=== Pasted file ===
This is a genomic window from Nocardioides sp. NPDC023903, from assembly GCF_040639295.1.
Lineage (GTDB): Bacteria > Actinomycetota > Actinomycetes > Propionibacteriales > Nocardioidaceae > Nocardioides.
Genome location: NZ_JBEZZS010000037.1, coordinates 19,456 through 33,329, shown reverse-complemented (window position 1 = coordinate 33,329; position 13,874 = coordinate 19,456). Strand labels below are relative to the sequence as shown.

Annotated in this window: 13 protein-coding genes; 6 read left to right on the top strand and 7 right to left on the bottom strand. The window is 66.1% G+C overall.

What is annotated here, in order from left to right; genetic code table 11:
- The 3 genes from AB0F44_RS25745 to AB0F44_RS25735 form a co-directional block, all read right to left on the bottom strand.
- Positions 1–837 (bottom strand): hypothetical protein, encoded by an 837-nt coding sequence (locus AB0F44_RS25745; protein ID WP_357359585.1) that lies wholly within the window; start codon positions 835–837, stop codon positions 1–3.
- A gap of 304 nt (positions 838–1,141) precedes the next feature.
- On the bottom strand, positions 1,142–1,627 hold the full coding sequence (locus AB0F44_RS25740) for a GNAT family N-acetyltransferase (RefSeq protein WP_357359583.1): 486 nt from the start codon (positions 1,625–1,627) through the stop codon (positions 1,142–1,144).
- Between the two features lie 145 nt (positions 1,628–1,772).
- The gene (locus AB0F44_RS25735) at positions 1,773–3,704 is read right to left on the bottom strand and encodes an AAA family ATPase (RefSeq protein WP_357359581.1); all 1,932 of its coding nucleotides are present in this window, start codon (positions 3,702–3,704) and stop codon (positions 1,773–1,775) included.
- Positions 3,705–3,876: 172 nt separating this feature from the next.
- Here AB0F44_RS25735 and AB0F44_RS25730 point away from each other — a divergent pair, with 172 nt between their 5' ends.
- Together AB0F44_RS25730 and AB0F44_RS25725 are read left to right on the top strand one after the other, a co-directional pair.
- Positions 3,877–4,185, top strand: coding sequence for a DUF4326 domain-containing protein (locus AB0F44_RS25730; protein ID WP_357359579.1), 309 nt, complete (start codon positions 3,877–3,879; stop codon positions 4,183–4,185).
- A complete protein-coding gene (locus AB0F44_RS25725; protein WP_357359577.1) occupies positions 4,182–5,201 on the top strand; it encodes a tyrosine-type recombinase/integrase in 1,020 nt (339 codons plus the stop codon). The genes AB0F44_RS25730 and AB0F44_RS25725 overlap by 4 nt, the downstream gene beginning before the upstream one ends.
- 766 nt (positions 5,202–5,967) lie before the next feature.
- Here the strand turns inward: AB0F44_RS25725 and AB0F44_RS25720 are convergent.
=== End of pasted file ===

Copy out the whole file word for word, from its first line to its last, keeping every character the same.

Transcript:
This is a genomic window from Nocardioides sp. NPDC023903, from assembly GCF_040639295.1.
Lineage (GTDB): Bacteria > Actinomycetota > Actinomycetes > Propionibacteriales > Nocardioidaceae > Nocardioides.
Genome location: NZ_JBEZZS010000037.1, coordinates 19,456 through 33,329, shown reverse-complemented (window position 1 = coordinate 33,329; position 13,874 = coordinate 19,456). Strand labels below are relative to the sequence as shown.

Annotated in this window: 13 protein-coding genes; 6 read left to right on the top strand and 7 right to left on the bottom strand. The window is 66.1% G+C overall.

What is annotated here, in order from left to right; genetic code table 11:
- The 3 genes from AB0F44_RS25745 to AB0F44_RS25735 form a co-directional block, all read right to left on the bottom strand.
- Positions 1–837 (bottom strand): hypothetical protein, encoded by an 837-nt coding sequence (locus AB0F44_RS25745; protein ID WP_357359585.1) that lies wholly within the window; start codon positions 835–837, stop codon positions 1–3.
- A gap of 304 nt (positions 838–1,141) precedes the next feature.
- On the bottom strand, positions 1,142–1,627 hold the full coding sequence (locus AB0F44_RS25740) for a GNAT family N-acetyltransferase (RefSeq protein WP_357359583.1): 486 nt from the start codon (positions 1,625–1,627) through the stop codon (positions 1,142–1,144).
- Between the two features lie 145 nt (positions 1,628–1,772).
- The gene (locus AB0F44_RS25735) at positions 1,773–3,704 is read right to left on the bottom strand and encodes an AAA family ATPase (RefSeq protein WP_357359581.1); all 1,932 of its coding nucleotides are present in this window, start codon (positions 3,702–3,704) and stop codon (positions 1,773–1,775) included.
- Positions 3,705–3,876: 172 nt separating this feature from the next.
- Here AB0F44_RS25735 and AB0F44_RS25730 point away from each other — a divergent pair, with 172 nt between their 5' ends.
- Together AB0F44_RS25730 and AB0F44_RS25725 are read left to right on the top strand one after the other, a co-directional pair.
- Positions 3,877–4,185, top strand: coding sequence for a DUF4326 domain-containing protein (locus AB0F44_RS25730; protein ID WP_357359579.1), 309 nt, complete (start codon positions 3,877–3,879; stop codon positions 4,183–4,185).
- A complete protein-coding gene (locus AB0F44_RS25725; protein WP_357359577.1) occupies positions 4,182–5,201 on the top strand; it encodes a tyrosine-type recombinase/integrase in 1,020 nt (339 codons plus the stop codon). The genes AB0F44_RS25730 and AB0F44_RS25725 overlap by 4 nt, the downstream gene beginning before the upstream one ends.
- 766 nt (positions 5,202–5,967) lie before the next feature.
- Here the strand turns inward: AB0F44_RS25725 and AB0F44_RS25720 are convergent.